ESC launches modelling tool for 2050 scenario planning

The Energy Systems Catapult (ESC) has launched a new software modelling tool that can weigh up different scenarios on how national, regional and local energy networks in the UK can use storage and flexibility technologies to decarbonise at least cost.

ESC launches modelling tool for 2050 scenario planning

The Storage and Flexibility Model (SFM) has been developed to create insight into the challenge of balancing supply and demand in the energy system as decisions lay the groundwork for net-zero by 2050. 

The ESC says that it can represent future grid scenarios at a second-by-second level, looking across multiple seasons, vectors, network levels and geographic regions. 

It is offering the technology to any network operator or energy company that wants to model options for the future of the network.  

The tool can also be used by government, policy-making organisations and other energy companies and innovators. 

The SFM was commissioned by the Energy Technologies Institute (ETI) and developed by management consultancy Baringa. 

This tool will provide valuable insights to industry when undertaking a whole systems approach to cost-effective decarbonisation for the UK


Jonatham Wills, chief executive, ETI

The ETI, based at Loughborough University, is closing at the end of 2019, with its staff being transferred to the ESC. 

The model can be used to answer questions such as: 

  • taking a whole energy system approach, what is the future role of energy storage and flexibility?

  • what is the scale of the different future service requirements (eg in MW, MWh) for storage and flexibility?

  • what is the value of various forms of storage and flexibility to the system?

  • how do the key drivers of uncertainty (both short and long-term) affect the potential role of storage & flexible alternatives?

Alex Buckman, networks and energy storage practice manager at ESC, said: “As the UK energy system decarbonises, the ways we produce, transport, store and use energy will need to change, resulting in an increasing challenge to balance supply and demand. This will lead to a changing role for storage and competing flexibility technologies.

“Without a deeper understanding of how these technologies could help in balancing energy networks, we will at best end up with a system that costs more than it needs to and at worst one that fails to manage supply and demand.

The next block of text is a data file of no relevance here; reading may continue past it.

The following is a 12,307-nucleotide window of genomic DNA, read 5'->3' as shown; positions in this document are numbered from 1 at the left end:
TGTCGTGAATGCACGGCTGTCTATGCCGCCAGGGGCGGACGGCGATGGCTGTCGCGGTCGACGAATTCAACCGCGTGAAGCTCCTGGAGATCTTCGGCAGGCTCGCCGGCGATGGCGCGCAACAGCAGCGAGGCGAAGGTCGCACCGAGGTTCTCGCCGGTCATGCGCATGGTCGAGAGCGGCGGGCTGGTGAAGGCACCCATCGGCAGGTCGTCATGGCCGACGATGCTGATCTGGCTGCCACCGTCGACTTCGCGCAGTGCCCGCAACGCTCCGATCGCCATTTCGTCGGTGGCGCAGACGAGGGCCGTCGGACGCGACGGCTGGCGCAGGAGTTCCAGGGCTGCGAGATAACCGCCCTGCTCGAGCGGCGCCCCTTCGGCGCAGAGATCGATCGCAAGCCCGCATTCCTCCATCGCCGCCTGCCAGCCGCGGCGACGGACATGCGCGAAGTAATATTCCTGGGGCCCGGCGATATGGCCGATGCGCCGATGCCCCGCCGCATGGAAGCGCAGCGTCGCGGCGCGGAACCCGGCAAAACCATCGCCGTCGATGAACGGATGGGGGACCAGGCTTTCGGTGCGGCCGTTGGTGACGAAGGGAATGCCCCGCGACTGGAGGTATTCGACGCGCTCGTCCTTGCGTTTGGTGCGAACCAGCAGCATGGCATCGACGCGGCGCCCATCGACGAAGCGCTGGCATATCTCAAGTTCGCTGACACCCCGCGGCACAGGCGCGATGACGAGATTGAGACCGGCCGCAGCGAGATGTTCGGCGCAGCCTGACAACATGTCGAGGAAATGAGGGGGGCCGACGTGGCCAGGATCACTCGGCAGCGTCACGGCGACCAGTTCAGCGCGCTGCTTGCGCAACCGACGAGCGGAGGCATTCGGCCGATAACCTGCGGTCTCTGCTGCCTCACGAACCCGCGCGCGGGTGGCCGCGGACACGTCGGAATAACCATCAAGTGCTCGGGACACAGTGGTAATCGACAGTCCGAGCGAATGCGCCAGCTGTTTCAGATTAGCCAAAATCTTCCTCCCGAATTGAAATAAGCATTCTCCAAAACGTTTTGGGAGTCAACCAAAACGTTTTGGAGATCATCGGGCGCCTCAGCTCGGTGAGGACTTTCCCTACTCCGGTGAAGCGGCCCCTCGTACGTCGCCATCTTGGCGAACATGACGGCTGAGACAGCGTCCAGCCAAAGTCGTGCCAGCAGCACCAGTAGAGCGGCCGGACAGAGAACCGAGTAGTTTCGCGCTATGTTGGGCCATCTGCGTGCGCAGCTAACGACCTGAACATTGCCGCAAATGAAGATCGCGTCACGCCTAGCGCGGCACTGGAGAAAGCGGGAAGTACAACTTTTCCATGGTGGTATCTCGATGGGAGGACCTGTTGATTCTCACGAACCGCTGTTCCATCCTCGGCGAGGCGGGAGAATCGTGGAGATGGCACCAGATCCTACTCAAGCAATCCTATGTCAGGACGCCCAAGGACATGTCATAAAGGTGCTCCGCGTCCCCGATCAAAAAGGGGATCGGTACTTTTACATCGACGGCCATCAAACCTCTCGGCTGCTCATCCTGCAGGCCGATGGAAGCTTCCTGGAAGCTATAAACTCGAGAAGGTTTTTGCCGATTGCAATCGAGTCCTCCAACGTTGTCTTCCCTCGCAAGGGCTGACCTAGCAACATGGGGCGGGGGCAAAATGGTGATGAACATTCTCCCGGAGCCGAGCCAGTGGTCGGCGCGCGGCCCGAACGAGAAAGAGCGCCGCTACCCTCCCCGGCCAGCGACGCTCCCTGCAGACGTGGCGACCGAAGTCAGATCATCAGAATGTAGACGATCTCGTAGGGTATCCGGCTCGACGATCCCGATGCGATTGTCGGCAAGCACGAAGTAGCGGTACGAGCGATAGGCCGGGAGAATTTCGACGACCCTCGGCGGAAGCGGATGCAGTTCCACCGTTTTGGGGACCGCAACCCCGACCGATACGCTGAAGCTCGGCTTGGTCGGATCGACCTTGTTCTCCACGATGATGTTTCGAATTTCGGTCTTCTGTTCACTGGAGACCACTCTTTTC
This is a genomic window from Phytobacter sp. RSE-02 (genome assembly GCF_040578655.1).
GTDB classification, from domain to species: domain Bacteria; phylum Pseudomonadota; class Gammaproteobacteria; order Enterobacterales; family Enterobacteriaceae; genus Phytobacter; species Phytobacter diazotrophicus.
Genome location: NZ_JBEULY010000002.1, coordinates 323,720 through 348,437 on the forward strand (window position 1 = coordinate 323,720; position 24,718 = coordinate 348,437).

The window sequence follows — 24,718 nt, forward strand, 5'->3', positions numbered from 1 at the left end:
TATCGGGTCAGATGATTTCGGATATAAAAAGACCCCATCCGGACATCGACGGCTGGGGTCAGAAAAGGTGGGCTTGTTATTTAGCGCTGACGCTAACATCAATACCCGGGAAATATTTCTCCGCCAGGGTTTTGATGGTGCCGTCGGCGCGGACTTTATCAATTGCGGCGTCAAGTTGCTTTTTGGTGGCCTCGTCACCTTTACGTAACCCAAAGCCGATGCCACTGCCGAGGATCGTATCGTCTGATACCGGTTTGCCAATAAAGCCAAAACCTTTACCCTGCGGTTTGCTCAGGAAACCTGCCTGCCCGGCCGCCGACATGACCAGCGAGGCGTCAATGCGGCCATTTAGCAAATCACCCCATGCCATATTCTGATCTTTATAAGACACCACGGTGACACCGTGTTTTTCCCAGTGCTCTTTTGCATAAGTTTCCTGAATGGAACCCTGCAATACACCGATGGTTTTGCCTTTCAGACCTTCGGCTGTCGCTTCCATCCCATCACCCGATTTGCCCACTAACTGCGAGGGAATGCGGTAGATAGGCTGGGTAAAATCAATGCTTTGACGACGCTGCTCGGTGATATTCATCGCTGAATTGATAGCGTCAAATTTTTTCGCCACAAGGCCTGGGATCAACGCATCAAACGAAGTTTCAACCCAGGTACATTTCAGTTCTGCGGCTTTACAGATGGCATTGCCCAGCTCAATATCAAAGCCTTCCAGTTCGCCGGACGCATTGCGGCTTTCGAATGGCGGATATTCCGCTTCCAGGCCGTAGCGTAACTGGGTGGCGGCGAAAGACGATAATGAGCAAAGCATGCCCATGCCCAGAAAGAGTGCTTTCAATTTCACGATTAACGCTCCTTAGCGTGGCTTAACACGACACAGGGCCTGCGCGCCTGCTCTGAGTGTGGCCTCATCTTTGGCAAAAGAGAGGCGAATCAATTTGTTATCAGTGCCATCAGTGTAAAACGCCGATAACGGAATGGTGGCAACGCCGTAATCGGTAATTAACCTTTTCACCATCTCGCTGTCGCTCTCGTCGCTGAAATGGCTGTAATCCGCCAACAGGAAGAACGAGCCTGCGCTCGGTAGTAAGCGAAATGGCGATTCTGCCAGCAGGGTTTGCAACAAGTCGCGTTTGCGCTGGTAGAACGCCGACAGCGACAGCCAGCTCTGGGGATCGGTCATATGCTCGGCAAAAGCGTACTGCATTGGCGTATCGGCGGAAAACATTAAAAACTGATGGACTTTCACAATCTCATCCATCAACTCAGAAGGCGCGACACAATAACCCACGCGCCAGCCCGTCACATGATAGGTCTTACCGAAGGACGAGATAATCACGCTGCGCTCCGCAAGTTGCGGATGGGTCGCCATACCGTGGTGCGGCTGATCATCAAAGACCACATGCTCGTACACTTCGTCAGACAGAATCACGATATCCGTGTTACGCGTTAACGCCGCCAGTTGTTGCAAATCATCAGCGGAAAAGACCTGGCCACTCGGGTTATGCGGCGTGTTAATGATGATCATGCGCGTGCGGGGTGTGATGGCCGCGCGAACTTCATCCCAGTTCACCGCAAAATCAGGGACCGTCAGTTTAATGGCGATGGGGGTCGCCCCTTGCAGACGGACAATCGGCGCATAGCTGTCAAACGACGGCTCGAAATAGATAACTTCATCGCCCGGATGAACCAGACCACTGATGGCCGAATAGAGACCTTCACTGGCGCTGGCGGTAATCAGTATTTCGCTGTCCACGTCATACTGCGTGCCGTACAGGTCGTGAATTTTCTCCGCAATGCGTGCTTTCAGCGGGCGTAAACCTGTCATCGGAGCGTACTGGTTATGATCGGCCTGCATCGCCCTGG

“The Storage and Flexibility Model fills a crucial space in the current energy system modelling landscape, enabling us to see more clearly than ever how energy storage and flexibility could help the UK transition to net zero at least cost.

“These insights are relevant in a number of use-cases, including long-term capacity planning, assessing the value of specific storage technologies, and identifying the service requirements of future energy systems.

“This groundbreaking new model is on offer to any organisations in the sector that want the clearest possible view for what role flexibility could play in our energy system in the not-to-distant future.”

The model has already suggested that the least-cost 2050 energy system is likely to require significantly more electric and thermal energy storage than previously thought.

To achieve an 80% reduction in CO2 emissions by 2050 (compared with 1990 levels), the model calculated a need for nearly 1,400 gigawatt hours of electric and thermal storage volume, 55% higher than previous estimates and equivalent to 125 Dinorwig Power Stations.

This rises even more if carbon capture and storage (CCS) is unavailable, a scenario in which there would be more demand for the electrification of heating, the production of gaseous fuel, and transport.

The SFM will now be re-run to model the more ambitious 2050 target.

Jonathan Wills, chief executive officer at the ETI, said: “We’re pleased to have commissioned the Storage and Flexibility Model, as part of our energy storage and distribution programme. This tool will provide valuable insights to industry when undertaking a whole systems approach to cost-effective decarbonisation for the UK.

“As the ETI draws to a close at the end of this year, much of the research from our energy storage and distribution programme is being taken forward by the ESC, to help advance the UK to reach its climate goals. All available data from our 12 years of research is available on our website until 2025.”

To coincide with the SFM’s launch, a new report, “Balancing Supply and Demand” has been published describing the experience and knowledge gained from developing and running it, what it can be used for and best practice for using it. It can be downloaded here.





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